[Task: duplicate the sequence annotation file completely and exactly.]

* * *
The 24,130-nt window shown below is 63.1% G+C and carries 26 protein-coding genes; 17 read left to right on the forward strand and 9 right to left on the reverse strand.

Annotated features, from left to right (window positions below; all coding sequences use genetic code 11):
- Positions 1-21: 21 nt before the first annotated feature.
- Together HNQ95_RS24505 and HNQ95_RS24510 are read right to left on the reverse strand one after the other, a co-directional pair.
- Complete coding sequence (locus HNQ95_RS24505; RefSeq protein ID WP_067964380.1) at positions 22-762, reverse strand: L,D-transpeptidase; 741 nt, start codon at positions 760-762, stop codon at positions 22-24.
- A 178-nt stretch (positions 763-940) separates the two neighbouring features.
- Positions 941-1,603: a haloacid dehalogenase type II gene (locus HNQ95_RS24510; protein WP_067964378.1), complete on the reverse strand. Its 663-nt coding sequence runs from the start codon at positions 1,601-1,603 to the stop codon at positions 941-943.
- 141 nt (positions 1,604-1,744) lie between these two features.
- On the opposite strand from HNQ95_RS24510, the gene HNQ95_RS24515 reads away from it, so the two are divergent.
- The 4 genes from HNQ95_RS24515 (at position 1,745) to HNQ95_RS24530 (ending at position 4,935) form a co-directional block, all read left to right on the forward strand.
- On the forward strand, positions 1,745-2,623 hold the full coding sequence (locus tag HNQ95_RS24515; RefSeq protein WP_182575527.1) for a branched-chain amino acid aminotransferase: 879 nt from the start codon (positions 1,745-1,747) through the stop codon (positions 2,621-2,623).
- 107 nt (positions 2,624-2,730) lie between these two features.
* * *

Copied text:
The 24,130-nt window shown below is 63.1% G+C and carries 26 protein-coding genes; 17 read left to right on the forward strand and 9 right to left on the reverse strand.

Annotated features, from left to right (window positions below; all coding sequences use genetic code 11):
- Positions 1-21: 21 nt before the first annotated feature.
- Together HNQ95_RS24505 and HNQ95_RS24510 are read right to left on the reverse strand one after the other, a co-directional pair.
- Complete coding sequence (locus HNQ95_RS24505; RefSeq protein ID WP_067964380.1) at positions 22-762, reverse strand: L,D-transpeptidase; 741 nt, start codon at positions 760-762, stop codon at positions 22-24.
- A 178-nt stretch (positions 763-940) separates the two neighbouring features.
- Positions 941-1,603: a haloacid dehalogenase type II gene (locus HNQ95_RS24510; protein WP_067964378.1), complete on the reverse strand. Its 663-nt coding sequence runs from the start codon at positions 1,601-1,603 to the stop codon at positions 941-943.
- 141 nt (positions 1,604-1,744) lie between these two features.
- On the opposite strand from HNQ95_RS24510, the gene HNQ95_RS24515 reads away from it, so the two are divergent.
- The 4 genes from HNQ95_RS24515 (at position 1,745) to HNQ95_RS24530 (ending at position 4,935) form a co-directional block, all read left to right on the forward strand.
- On the forward strand, positions 1,745-2,623 hold the full coding sequence (locus tag HNQ95_RS24515; RefSeq protein WP_182575527.1) for a branched-chain amino acid aminotransferase: 879 nt from the start codon (positions 1,745-1,747) through the stop codon (positions 2,621-2,623).
- 107 nt (positions 2,624-2,730) lie between these two features.